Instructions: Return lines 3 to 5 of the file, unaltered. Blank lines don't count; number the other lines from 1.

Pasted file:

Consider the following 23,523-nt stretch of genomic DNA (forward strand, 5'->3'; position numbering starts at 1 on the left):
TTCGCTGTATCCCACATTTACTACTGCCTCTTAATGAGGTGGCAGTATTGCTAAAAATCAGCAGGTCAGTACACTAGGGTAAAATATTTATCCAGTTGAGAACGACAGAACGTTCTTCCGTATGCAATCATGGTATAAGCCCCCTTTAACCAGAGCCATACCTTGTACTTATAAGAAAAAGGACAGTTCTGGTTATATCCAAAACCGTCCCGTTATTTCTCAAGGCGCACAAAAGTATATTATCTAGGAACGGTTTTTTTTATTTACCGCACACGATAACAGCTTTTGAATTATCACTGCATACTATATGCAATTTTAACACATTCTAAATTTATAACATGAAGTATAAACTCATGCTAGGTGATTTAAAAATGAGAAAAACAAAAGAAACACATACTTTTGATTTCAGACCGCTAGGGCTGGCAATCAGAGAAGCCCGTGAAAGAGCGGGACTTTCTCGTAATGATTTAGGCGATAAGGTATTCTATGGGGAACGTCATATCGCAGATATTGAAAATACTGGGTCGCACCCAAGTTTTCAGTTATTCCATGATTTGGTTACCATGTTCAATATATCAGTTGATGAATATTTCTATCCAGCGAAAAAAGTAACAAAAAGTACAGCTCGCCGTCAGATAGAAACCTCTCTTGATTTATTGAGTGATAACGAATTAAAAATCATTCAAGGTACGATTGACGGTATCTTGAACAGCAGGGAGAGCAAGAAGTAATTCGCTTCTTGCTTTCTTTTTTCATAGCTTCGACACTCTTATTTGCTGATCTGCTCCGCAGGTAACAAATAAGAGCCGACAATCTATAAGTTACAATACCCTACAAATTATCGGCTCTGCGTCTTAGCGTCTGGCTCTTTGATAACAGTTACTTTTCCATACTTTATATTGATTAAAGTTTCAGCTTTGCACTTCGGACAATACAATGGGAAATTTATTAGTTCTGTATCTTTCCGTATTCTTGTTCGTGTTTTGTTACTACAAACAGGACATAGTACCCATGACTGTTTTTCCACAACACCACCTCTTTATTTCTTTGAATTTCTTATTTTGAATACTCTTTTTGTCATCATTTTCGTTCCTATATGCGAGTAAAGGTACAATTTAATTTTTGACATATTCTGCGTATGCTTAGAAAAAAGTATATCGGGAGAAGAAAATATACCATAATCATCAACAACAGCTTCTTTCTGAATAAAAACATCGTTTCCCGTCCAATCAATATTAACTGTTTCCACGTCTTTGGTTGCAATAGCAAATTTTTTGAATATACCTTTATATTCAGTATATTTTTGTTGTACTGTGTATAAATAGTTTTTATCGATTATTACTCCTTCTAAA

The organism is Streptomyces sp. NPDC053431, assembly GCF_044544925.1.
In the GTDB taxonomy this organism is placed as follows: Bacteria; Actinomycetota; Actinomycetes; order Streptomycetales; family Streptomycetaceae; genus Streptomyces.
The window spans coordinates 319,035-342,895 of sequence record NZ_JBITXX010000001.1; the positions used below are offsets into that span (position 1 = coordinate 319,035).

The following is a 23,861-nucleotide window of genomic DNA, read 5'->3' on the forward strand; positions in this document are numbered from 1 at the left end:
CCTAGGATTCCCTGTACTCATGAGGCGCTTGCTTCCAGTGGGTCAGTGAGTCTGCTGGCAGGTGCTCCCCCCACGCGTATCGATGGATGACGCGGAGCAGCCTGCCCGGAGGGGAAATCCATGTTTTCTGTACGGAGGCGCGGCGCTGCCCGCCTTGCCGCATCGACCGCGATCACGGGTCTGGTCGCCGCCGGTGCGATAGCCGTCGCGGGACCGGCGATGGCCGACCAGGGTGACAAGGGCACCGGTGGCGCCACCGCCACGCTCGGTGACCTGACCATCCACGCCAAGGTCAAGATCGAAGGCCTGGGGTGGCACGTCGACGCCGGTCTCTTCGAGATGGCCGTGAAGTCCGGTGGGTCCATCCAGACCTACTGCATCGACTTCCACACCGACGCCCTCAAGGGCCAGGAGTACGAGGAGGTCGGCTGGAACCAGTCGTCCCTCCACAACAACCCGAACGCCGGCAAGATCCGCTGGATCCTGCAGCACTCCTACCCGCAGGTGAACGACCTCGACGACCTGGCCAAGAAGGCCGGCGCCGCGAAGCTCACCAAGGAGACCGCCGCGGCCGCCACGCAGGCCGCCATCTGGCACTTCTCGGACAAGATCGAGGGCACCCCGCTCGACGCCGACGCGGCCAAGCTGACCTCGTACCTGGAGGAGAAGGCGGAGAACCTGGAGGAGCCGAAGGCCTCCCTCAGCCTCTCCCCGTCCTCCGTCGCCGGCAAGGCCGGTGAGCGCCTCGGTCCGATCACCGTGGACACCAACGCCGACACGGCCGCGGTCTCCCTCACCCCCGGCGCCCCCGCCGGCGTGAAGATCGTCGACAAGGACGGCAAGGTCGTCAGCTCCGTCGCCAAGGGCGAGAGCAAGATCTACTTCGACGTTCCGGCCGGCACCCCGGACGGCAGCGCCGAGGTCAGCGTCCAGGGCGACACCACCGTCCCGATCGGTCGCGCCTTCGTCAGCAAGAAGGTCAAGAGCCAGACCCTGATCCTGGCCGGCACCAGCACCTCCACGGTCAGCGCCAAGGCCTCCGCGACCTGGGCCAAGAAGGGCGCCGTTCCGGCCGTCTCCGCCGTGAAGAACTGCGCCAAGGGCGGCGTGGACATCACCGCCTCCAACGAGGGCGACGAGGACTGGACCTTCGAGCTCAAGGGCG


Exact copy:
The organism is Streptomyces sp. NPDC053431, assembly GCF_044544925.1.
In the GTDB taxonomy this organism is placed as follows: Bacteria; Actinomycetota; Actinomycetes; order Streptomycetales; family Streptomycetaceae; genus Streptomyces.
The window spans coordinates 319,035-342,895 of sequence record NZ_JBITXX010000001.1; the positions used below are offsets into that span (position 1 = coordinate 319,035).